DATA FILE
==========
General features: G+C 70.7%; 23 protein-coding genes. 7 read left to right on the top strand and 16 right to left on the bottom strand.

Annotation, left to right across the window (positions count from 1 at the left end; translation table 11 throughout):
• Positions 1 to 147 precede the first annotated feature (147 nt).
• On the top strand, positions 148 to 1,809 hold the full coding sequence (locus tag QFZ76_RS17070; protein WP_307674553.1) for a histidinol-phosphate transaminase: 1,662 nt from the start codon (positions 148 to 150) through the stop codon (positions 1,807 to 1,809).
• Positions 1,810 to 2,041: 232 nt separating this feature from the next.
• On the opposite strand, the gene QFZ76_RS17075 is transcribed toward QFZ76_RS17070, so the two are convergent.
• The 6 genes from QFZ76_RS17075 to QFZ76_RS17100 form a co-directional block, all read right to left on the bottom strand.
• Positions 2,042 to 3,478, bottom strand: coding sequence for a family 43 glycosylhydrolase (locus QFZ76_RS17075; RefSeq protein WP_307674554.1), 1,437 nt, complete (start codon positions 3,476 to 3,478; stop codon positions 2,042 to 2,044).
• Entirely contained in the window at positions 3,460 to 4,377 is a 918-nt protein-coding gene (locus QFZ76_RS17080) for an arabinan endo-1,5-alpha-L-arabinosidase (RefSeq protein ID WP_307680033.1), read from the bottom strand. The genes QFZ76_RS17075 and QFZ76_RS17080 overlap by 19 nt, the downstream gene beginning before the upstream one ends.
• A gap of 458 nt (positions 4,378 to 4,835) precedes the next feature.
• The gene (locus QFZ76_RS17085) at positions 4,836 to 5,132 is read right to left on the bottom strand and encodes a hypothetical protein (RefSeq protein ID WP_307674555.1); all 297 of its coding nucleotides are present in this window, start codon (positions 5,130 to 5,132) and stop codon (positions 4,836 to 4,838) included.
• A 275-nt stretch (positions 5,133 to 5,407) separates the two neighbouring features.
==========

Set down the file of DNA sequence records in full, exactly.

General features: G+C 70.7%; 23 protein-coding genes. 7 read left to right on the top strand and 16 right to left on the bottom strand.

Annotation, left to right across the window (positions count from 1 at the left end; translation table 11 throughout):
• Positions 1 to 147 precede the first annotated feature (147 nt).
• On the top strand, positions 148 to 1,809 hold the full coding sequence (locus tag QFZ76_RS17070; protein WP_307674553.1) for a histidinol-phosphate transaminase: 1,662 nt from the start codon (positions 148 to 150) through the stop codon (positions 1,807 to 1,809).
• Positions 1,810 to 2,041: 232 nt separating this feature from the next.
• On the opposite strand, the gene QFZ76_RS17075 is transcribed toward QFZ76_RS17070, so the two are convergent.
• The 6 genes from QFZ76_RS17075 to QFZ76_RS17100 form a co-directional block, all read right to left on the bottom strand.
• Positions 2,042 to 3,478, bottom strand: coding sequence for a family 43 glycosylhydrolase (locus QFZ76_RS17075; RefSeq protein WP_307674554.1), 1,437 nt, complete (start codon positions 3,476 to 3,478; stop codon positions 2,042 to 2,044).
• Entirely contained in the window at positions 3,460 to 4,377 is a 918-nt protein-coding gene (locus QFZ76_RS17080) for an arabinan endo-1,5-alpha-L-arabinosidase (RefSeq protein ID WP_307680033.1), read from the bottom strand. The genes QFZ76_RS17075 and QFZ76_RS17080 overlap by 19 nt, the downstream gene beginning before the upstream one ends.
• A gap of 458 nt (positions 4,378 to 4,835) precedes the next feature.
• The gene (locus QFZ76_RS17085) at positions 4,836 to 5,132 is read right to left on the bottom strand and encodes a hypothetical protein (RefSeq protein ID WP_307674555.1); all 297 of its coding nucleotides are present in this window, start codon (positions 5,130 to 5,132) and stop codon (positions 4,836 to 4,838) included.
• A 275-nt stretch (positions 5,133 to 5,407) separates the two neighbouring features.